What is fainting?
Fainting is a sudden, brief loss of consciousness. When people faint, or pass out, they usually fall down. After they are lying down, most people will recover quickly.
The term doctors use for fainting is Reference syncope Opens New Window (say "SING-kuh-pee").
Fainting one time is usually nothing to worry about. But it is a good idea to see your doctor, because fainting could have a serious cause.
What causes fainting?
Fainting is caused by a drop in blood flow to the brain. After you lose consciousness and fall or lie down, more blood can flow to your brain so you wake up again.
The most common causes of fainting are not dangerous. In these cases, you faint because of:
- The vasovagal reflex, which causes the heart rate to slow and the blood vessels to widen, or dilate. As a result, blood pools in the lower body and less blood goes to the brain. This reflex can be triggered by many things, including stress, pain, fear, coughing, holding your breath, and urinating.
- Reference Orthostatic hypotension Opens New Window, or a sudden drop in blood pressure when you change position. This can happen if you stand up too fast, get Reference dehydrated Opens New Window, or take certain medicines, such as ones for high blood pressure.
Fainting caused by the vasovagal reflex is often easy to predict. It happens to some people every time they have to get a shot or they see blood. Some people know they are going to faint because they have symptoms beforehand, such as feeling weak, nauseated, hot, or dizzy. After they wake up, they may feel confused, dizzy, or ill for a while.
Some causes of fainting can be serious. These include:
- Heart or blood vessel problems such as a Reference blood clot in the lungs Opens New Window, an Reference abnormal heartbeat Opens New Window, a heart valve problem, or heart disease.
- Nervous system problems such as Reference seizure Opens New Window, Reference stroke Opens New Window, or Reference TIA Opens New Window.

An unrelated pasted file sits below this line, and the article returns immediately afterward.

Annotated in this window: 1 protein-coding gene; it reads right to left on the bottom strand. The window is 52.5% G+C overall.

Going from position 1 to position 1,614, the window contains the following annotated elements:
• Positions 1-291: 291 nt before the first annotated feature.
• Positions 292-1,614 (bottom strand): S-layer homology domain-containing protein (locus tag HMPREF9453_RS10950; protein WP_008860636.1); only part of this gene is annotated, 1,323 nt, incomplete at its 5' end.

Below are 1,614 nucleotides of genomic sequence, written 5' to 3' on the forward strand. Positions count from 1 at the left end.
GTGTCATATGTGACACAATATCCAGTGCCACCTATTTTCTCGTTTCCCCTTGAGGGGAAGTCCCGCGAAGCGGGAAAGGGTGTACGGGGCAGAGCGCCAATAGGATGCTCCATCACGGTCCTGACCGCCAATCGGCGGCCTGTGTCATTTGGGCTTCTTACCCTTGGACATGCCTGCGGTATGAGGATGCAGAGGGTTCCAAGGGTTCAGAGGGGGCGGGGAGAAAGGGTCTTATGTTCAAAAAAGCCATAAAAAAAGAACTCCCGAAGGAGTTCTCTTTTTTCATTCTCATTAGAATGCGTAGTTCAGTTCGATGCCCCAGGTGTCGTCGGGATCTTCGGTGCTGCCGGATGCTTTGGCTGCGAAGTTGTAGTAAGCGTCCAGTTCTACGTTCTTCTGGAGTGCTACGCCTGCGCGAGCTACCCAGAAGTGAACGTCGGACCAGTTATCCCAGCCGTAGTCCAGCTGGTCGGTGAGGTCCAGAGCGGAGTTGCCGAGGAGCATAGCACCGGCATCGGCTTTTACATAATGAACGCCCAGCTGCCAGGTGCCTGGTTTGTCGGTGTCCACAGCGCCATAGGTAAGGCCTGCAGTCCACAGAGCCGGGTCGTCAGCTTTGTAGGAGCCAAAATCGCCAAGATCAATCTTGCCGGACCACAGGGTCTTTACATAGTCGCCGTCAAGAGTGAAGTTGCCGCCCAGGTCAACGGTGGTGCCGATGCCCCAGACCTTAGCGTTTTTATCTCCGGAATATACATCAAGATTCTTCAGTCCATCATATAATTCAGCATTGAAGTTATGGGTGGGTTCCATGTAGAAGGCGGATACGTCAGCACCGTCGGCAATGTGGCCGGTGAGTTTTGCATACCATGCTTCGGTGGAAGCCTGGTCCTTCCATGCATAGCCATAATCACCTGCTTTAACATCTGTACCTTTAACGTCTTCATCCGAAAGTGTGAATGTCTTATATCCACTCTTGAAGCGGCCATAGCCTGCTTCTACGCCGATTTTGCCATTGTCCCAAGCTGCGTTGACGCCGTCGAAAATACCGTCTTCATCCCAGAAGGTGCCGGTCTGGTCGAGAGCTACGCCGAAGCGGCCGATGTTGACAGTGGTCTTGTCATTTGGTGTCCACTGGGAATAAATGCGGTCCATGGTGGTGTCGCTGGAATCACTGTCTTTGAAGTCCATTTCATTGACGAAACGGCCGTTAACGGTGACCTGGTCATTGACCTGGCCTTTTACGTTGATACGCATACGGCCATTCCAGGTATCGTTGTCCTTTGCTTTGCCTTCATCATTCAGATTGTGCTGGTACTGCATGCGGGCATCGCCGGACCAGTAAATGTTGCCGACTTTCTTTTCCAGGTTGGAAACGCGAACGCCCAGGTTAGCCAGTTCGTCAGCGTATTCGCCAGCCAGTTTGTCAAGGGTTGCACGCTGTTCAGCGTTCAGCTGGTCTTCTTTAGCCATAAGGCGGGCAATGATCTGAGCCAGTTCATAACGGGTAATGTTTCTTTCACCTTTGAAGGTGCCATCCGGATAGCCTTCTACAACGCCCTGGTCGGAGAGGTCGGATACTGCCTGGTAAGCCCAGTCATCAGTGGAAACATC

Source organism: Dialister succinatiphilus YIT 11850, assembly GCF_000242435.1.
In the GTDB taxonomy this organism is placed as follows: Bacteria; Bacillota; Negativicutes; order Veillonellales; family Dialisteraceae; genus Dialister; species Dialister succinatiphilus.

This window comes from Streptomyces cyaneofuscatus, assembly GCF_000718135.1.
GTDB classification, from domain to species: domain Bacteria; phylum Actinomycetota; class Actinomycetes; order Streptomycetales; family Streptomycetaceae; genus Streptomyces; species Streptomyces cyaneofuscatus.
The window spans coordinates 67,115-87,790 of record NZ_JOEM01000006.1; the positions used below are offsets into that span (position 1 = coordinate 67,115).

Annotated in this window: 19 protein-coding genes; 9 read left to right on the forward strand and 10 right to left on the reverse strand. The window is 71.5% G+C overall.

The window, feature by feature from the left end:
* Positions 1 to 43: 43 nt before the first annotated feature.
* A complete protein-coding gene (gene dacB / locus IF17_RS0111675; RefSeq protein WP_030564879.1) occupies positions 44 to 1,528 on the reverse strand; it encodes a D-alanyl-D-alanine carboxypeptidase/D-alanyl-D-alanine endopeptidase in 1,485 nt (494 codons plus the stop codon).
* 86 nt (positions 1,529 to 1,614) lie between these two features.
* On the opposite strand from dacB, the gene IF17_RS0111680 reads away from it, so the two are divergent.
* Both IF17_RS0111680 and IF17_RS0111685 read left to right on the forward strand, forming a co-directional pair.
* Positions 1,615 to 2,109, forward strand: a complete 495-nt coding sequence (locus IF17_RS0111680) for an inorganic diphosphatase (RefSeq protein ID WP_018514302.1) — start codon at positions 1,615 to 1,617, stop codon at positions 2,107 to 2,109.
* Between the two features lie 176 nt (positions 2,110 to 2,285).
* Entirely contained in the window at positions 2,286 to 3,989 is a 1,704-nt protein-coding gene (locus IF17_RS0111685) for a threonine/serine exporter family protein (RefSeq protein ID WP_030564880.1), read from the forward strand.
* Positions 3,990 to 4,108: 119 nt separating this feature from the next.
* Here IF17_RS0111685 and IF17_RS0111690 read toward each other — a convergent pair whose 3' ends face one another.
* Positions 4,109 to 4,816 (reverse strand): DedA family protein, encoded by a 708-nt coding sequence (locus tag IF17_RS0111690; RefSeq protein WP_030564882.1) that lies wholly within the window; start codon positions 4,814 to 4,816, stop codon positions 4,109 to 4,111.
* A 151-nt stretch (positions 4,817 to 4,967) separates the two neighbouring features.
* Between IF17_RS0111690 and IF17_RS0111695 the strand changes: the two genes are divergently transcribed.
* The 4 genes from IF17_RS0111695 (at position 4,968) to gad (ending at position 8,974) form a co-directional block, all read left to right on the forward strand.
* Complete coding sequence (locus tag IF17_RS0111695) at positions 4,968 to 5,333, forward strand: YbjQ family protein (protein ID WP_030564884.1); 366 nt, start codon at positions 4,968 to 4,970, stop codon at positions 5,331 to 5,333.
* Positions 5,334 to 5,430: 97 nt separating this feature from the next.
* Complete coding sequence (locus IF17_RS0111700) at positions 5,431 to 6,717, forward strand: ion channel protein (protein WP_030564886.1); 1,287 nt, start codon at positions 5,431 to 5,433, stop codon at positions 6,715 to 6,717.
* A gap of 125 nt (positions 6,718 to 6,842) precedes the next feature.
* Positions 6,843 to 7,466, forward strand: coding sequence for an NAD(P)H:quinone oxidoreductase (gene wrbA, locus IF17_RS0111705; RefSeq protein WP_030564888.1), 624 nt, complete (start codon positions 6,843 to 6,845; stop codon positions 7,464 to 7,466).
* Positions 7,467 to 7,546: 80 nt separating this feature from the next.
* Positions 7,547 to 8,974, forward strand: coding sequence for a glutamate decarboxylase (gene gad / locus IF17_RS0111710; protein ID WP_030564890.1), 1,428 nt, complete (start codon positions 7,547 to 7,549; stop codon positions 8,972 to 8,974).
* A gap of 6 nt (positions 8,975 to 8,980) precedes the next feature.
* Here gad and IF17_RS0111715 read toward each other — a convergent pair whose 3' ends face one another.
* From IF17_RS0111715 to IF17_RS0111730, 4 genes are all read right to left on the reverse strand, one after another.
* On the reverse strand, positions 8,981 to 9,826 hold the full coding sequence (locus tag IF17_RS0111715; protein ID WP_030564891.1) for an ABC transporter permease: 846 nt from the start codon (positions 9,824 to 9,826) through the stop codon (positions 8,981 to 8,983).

Sometimes the cause is unknown.
When is fainting the sign of a serious problem?
Fainting may be the sign of a serious problem if:
- It happens often in a short period of time.
- It happens without warning. (When fainting is not serious, a person often knows it is about to happen and may vomit or feel hot or queasy.)
- You are losing a lot of blood. This could include internal bleeding that you can't see.
- You feel short of breath.
- You have chest pain.
- You feel like your heart is racing or beating unevenly (Reference palpitations Opens New Window).
- It happens along with numbness or tingling on one side of the face or body.
What exams and tests might you need?
To find the cause of fainting, a doctor will do a physical exam and ask questions about the fainting episode. You can help your doctor by being prepared to describe what happened before you fainted, how long you were "out," and how you felt when you woke up.
Depending on what the physical exam shows, the doctor may want to do tests. These tests may include:
- Blood tests.
- Heart tests such as Reference ECG Opens New Window, ambulatory monitoring (with a Holter monitor or event monitor, for example), Reference echocardiogram Opens New Window, or an exercise stress test.
- A tilt table test. This test checks how your body responds to changes in position.
- Tests for nervous system problems, such as Reference CT scan Opens New Window of the head, Reference MRI Opens New Window of the brain, or Reference EEG Opens New Window.
What should you do about fainting?
If you know you tend to faint at certain times (such as when you get a shot or have blood drawn), it may help to:
- Sit with your head between your knees or lie down if you feel faint or have warning signs such as feeling dizzy, weak, warm, or sick to your stomach.
- Drink plenty of fluids so you don't get dehydrated.
- Stand up slowly.
You may need to see a doctor if you have Reference ongoing dizziness or fainting.
|By:||Reference Healthwise Staff||Last Revised: Reference January 12, 2011|
|Medical Review:||Reference William M. Green, MD - Emergency Medicine
Reference H. Michael O'Connor, MD - Emergency Medicine